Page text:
Catalonia will move on Monday to declare independence from Spain after holding a banned referendum, pushing the nation towards a rupture that threatens the foundations of the European Union.
Catalan President Carles Puigdemont said he favoured mediation to find a way out of the crisis but that Spain’s central government had rejected this.
Prime Minister Mariano Rajoy’s government responded by calling on Catalonia to “return to the path of law” first before any negotiations.
Mireia Boya, a Catalan MP from the pro-independence Popular Unity Candidacy party, said a declaration of independence would follow a parliamentary session on Monday to evaluate the results of the October 1 vote to break away.
“We know that there may be disbarments, arrests … But we are prepared and in no case will it be stopped,” she said on Twitter.
Puigdemont told the BBC he would ask the region’s parliament to declare independence following the referendum, which Spain’s government and constitutional court say was illegal and in which only a minority of Catalans voted.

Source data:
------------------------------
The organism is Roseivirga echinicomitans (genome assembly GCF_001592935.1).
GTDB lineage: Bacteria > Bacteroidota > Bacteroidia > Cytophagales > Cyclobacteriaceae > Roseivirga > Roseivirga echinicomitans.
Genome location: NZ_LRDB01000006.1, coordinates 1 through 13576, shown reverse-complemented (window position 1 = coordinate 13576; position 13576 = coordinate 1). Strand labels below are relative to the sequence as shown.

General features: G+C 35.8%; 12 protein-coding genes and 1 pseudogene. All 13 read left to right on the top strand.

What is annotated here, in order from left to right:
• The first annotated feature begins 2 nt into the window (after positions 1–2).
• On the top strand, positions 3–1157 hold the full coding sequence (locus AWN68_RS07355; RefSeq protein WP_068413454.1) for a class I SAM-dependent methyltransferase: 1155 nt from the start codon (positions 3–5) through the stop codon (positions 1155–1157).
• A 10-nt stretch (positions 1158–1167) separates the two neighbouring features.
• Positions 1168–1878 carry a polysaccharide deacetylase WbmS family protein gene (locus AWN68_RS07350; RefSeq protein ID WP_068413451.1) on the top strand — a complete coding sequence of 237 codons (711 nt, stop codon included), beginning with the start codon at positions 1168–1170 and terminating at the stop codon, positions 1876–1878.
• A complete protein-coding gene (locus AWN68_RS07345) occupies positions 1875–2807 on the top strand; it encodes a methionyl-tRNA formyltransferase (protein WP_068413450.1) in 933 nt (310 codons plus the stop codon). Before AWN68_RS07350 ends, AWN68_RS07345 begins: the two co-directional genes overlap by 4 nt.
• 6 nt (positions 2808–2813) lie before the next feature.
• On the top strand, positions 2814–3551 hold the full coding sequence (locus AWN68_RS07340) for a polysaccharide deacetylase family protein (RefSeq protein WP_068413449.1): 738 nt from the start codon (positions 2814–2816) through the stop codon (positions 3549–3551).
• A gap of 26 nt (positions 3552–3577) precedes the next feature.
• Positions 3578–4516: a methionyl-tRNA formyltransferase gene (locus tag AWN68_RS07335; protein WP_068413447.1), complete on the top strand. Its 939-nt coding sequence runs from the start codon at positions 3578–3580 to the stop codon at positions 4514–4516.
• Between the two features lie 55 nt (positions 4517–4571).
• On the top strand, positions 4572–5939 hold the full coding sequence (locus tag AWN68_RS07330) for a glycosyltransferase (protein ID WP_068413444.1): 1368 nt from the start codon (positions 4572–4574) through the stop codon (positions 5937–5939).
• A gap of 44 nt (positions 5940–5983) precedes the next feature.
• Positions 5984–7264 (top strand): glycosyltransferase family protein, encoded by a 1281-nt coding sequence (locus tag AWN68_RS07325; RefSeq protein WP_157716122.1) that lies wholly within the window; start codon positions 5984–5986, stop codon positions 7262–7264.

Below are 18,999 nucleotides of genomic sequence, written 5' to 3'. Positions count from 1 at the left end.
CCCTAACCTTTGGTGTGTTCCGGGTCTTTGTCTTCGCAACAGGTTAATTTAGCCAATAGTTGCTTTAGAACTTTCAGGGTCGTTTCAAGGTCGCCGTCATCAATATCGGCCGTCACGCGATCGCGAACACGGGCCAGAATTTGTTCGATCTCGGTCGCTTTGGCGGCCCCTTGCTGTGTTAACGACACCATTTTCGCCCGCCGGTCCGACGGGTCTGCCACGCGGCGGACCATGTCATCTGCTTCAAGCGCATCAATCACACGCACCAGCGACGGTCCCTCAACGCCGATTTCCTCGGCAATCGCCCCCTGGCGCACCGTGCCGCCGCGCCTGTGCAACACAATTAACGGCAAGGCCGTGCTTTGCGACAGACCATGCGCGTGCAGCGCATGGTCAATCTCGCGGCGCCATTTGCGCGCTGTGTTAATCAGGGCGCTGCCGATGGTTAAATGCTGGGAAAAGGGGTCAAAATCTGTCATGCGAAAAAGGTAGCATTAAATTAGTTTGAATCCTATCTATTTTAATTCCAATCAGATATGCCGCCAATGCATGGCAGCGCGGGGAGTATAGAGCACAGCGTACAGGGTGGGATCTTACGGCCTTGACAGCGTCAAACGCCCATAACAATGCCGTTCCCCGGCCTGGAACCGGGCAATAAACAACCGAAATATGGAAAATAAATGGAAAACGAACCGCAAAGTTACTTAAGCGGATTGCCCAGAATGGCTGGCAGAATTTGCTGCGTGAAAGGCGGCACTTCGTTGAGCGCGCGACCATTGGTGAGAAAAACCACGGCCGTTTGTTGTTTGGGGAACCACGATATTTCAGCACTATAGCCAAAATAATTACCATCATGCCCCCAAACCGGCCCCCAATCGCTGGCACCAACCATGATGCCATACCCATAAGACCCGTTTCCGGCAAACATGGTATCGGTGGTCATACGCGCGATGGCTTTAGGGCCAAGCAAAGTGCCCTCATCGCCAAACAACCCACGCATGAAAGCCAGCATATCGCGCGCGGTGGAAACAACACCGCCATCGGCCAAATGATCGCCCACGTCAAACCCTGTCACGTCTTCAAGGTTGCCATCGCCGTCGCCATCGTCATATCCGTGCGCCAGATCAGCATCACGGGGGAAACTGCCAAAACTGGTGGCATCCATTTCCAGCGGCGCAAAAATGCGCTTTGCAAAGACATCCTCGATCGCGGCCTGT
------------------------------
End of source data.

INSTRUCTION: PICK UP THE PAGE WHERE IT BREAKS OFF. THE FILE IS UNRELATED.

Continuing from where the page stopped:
In a TV address on Wednesday night, Puigdemont said: “This moment calls for mediation. We have received various offers in the last hours and we will receive more.”
Rajoy’s government replied that Puigdemont had wasted an opportunity to put Catalonia back on a legal course.
Participants in the referendum opted overwhelmingly for independence but turnout was only about 43 per cent as Catalans who favour remaining part of Spain mainly boycotted the ballot.
Puigdemont also criticised Spain’s King Felipe VI, who on Tuesday lambasted the “irresponsible behaviour” of the Catalan leaders.
The EU executive called again on Wednesday for the Spanish government and Catalan authorities to open a dialogue.